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Pak takes U-turn, not to send ISI chief to India 
Rezaul H Laskar 
Islamabad, Nov 29 (PTI) Hours after agreeing to send ISI chief to India to "cooperate" in investigations into the Mumbai terror strikes, the Pakistan government today did a U-turn apparently under pressure from the powerful army and decided to depute a senior official of the spy agency.

The decision to backtrack was taken at a special meeting attended by President Asif Ali Zardari, Prime Minister Yousuf Raza Gilani and army chief Gen Ashfaq Parvez Kayani that spilled well into the wee hours.

The Prime Minister later also chaired a special meeting of his cabinet to review India's allegations of a Pakistani link to the terrorist strikes as well as the proposal to send an ISI representative to assist in the probe into the attacks.

Sources said the cabinet meeting also discussed bilateral relations and the impact of the Mumbai attacks on the regional and domestic security situation.

Gilani had yesterday agreed to Prime Minister Manmohan Singh's demand to fly the ISI chief to Delhi after India suspected involvement of Pakistani elements in the Mumbai terror attacks that left nearly 200 dead.

The government's decision to send a senior official of counter-terrorism directorate of the ISI instead of the spy agency's chief Lt Gen Shuja Pasha had been conveyed through diplomatic channels to India, Dawn News channel reported.

However, sources in the Indian High Commission told PTI that the mission had not been contacted by the Pakistan government in this regard. PTI



Pakistan spy chief to aid Mumbai investigation
By STEPHEN GRAHAM 
ISLAMABAD, Pakistan (AP) Pakistan will send its spy chief to India to help probe the Mumbai terrorist attacks, the government said Friday, scrambling to avoid a crisis with its South Asian neighbor after India linked the atrocity to Pakistan's largest city.

Clear Pakistani fingerprints on the attacks would chill relations between the nuclear-armed rivals and could wreck U.S. hopes of persuading Islamabad to focus on battling the Taliban and al-Qaida near the Afghan border.

According to a Pakistani government statement, Indian Prime Minister Manmohan Singh told his Pakistani counterpart in a telephone conversation on Friday that "preliminary reports" about the attacks "point to Karachi," Pakistan's main port and financial hub.

The statement provided no details of the purported link to the city, a chaotic metropolis on the Arabia Sea coast in which a host of Islamic militant groups have a presence.

Pakistani premier Yousuf Raza Gilani agreed to Singh's request for the head of Pakistan's Inter Services Intelligence agency to travel to India to share information, the statement said.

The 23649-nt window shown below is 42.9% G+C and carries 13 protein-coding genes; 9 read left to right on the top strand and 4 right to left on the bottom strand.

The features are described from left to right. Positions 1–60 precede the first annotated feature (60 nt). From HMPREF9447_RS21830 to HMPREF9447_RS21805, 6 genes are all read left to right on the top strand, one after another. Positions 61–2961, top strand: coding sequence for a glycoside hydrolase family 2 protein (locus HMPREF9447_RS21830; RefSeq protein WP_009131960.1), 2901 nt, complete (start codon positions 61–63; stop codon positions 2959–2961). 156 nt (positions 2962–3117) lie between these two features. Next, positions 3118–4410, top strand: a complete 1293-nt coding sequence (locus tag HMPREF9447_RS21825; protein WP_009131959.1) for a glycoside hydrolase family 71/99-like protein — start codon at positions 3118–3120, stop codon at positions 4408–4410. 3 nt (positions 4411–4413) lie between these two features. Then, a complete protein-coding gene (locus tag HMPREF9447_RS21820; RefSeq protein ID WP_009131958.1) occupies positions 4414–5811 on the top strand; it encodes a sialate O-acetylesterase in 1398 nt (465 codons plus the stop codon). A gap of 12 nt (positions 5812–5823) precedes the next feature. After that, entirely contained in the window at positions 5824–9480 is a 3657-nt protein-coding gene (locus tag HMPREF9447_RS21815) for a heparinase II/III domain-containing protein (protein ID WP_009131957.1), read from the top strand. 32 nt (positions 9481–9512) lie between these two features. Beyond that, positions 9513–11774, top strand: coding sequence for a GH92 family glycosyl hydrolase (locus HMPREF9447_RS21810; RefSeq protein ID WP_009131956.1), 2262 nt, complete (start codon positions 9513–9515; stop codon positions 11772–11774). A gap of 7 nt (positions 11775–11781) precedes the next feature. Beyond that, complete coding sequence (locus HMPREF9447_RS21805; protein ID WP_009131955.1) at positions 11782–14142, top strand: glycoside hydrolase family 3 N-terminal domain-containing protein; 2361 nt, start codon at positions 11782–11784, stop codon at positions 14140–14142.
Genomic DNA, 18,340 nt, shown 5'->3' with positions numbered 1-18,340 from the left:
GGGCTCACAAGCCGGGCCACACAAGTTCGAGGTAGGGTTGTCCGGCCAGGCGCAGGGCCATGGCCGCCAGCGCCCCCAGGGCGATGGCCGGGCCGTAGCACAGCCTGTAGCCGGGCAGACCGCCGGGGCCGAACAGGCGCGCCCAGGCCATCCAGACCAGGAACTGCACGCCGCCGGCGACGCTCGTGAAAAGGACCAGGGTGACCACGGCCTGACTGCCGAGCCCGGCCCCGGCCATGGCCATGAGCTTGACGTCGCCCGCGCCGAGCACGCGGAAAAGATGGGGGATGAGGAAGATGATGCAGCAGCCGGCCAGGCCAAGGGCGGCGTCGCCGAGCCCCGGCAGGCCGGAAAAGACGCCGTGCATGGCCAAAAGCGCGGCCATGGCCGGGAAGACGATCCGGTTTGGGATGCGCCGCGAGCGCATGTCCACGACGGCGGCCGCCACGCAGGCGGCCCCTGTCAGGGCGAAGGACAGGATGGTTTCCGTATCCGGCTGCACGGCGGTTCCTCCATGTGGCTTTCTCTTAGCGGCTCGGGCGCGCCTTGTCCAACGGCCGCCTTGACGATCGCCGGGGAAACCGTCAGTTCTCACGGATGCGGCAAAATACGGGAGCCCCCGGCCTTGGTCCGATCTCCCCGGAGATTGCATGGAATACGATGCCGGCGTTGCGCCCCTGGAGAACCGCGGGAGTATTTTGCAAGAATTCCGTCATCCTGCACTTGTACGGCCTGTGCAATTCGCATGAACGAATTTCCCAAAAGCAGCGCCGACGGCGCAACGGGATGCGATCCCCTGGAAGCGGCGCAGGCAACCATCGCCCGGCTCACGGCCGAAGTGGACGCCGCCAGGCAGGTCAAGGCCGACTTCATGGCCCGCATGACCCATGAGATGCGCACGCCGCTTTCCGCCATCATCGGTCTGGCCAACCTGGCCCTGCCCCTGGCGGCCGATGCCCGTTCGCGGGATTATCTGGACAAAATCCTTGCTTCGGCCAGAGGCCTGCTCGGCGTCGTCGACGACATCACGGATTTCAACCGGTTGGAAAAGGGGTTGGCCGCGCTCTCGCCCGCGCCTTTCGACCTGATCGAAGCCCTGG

ISI chief Lt. Gen. Ahmed Shujaa Pasha will head to India "at the earliest," the statement said.

Deteriorating relations between Pakistan and India, which have fought three wars since 1947, would greatly complicate U.S. foreign policy in the region.

Incoming President-elect Barack Obama has said normalizing ties between the two South Asian countries will be a major plank of his broader campaign to stabilize Afghanistan and beat al-Qaida in the region.

India has charged Pakistan of complicity in past terrorist attacks on its soil, and Singh on Thursday said militants based outside his country carried them out a statement understood in Pakistan as a veiled accusation.

Still, Friday's agreement and a series of Pakistani pledges of assistance and solidarity, suggest a crisis might be averted. It also remains unclear if any Pakistani link to the attack exists.

Gilani on Friday "extended his government's full support for jointly combating extremism and terrorism" as well as offering help with the investigation in Mumbai, his office said.

It is widely believed that Pakistan used to provide material and tactical support to militants fighting Indian rule in Kashmir.

Moreover, Kashmiri militants were blamed for attacking the parliament in New Delhi in 2001, a strike that brought the countries close to their fourth war since 1947.

There has been less cross-border infiltration in recent years into Kashmir, the divided Himalayan territory at the core of their dispute. Still, India accused Pakistan's intelligence services of helping Taliban militants bomb its embassy in the Afghan capital in July, killing 58 people.

Pakistani leaders say there is no evidence to support the allegation.

However, they have taken some steps to reform, including installing Pasha in place of a general appointed by former Pakistani president and army chief Pervez Musharraf.

Musharraf's successor, Asif Ali Zardari, has upheld Pakistan's close alliance with Washington in defiance of public hostility. He has also pressed on with a peace process that has eased tensions with India.

Zardari declared over the weekend that India posed no threat to Pakistan and called for their heavily militarized border to be opened for trade.

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